Napoli is in a totally different league compared to any other team in Europe. They pass the ball every 2.65 touches (passes represent 37.6% of total ball touches).

Passes on total touches (%)

Is Napoli’s football particularly appealing? We believe it really catches the eye. Is it effective? Well, Maurizio Sarri’s Napoli are among the teams collecting most points per match in Europe, scoring the most and conceding the least, so it seems it is quite effective as well.

Talking about Napoli, Pep Guardiola said: “They are perhaps the best side I’ve faced in my career… I am in love with Napoli, with the way they make short passes and they didn’t give us time to think in the opening 20 minutes. We didn’t have the courage to play”.

Here below, we insert the youtube video (source: Italian Association of Football Performance Analysts) of one of the most iconic goals scored by Napoli this season (2017/18): all eleven players touch the ball before Hamsik scores against Cagliari in the Italian Serie A.

Napoli touched the ball 39 times in total, including 19 passes and the final shot by Marek Hamsik. The ratio of passes on total touches stood at 48.7%. Impressive.


A team playing piggy-in-the-middle in its own third would finish a match completing many passes, but scoring no goals and, probably, conceding some. This tells us that the number of passes, by itself, cannot really identify how successful a team is.

More important than the number of passes, or ball touches in a match, is therefore where on the pitch a team touches the ball. On top, we argue that the speed at which the ball is moved between the opposition’s lines is also key.

Dividing the football pitch with three hypothetical lines, we separate a team’s own third, the middle third and their opposition’s third.

Any team’s aim should be to remain in the opposition’s third most of the times, clearly. So, which are the best teams at doing that?

We looked at all the stats related to the European major leagues. In the chart below, we show the data related to percentage of ball touches in the two final thirds (middle third plus opposition third) and the stand-alone percentage of touches in the opposition third. The bars are ordered subject to the teams’ current league ranking. We show the top ranked teams in each league and the league total average. If you wish to have the numbers for a team not appearing there, do not hesitate to ask us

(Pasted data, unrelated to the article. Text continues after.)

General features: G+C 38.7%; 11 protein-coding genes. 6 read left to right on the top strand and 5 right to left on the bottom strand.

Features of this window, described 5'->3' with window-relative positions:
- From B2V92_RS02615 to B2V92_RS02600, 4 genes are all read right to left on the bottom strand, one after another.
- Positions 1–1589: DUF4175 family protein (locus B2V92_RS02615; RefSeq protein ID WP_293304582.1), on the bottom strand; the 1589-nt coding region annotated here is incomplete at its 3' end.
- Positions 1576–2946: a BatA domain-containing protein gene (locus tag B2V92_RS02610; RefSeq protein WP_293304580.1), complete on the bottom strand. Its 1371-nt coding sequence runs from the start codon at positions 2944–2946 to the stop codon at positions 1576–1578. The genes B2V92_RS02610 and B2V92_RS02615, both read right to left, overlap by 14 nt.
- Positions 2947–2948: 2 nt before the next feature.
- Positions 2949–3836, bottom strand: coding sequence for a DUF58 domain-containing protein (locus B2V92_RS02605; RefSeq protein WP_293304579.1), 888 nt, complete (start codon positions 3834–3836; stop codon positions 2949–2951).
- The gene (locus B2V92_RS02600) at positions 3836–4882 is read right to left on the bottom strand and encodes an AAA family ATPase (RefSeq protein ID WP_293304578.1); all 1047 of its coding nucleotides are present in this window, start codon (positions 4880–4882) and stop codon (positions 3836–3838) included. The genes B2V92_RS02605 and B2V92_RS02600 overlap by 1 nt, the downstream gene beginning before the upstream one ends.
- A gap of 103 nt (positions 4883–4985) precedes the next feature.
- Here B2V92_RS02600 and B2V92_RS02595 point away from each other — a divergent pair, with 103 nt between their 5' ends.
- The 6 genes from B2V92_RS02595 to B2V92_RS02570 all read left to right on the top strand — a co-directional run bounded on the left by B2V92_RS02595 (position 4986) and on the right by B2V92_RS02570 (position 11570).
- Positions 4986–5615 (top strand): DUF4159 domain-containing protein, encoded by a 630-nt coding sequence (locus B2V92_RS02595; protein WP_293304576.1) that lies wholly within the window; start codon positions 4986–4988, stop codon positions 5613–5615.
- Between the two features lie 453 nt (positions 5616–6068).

On the first metric, Napoli again comes up as the top team in Europe. On the second metric, probably unsurprisingly, Manchester City comes on top: Guardiola’s Man City is the team in Europe touching the ball most often in the opposition’s third.

Percentage of touches in the two final thirds (middle + opposition) and percentage of touches in the opposition third (five top teams in the five major leagues in Europe)



Another interesting feature we analyzed is where the attacks normally come from. The data provided by Opta and showed by, offer some insights on the patterns that the team usually keep for their build-ups. We will develop this analysis through a video in part 3 of this trilogy, which we will publish in the next few weeks.

There are teams normally attacking from the right wing, others from the left wing. Others, instead, use the central area of the pitch more often than their competitors.

Attack sides


Two European teams stand out for a much higher-than-average percentage of attacks from the left wing. Both teams play in the Italian Serie A: Napoli and Lazio, displaying a 45% and 44% percentage of attacks coming from this side, respectively.

Napoli, which plays with a 4-3-3 formation, has indeed the habit of working the ball with the left-chain (Mario Rui – Hamsik – Insigne). From the data, we see that Napoli’s left chain normally completes 50% more passes per match than the right-chain (Hysaj – Allan – Callejon): 225 passes vs 147. What normally Napoli does is, indeed, manouvring the ball from the left and look for Callejon’s fast cuts from the right, inspiring Insigne’s throughballs or crosses.

Napoli's lineup and "left chain"



from: soccerment



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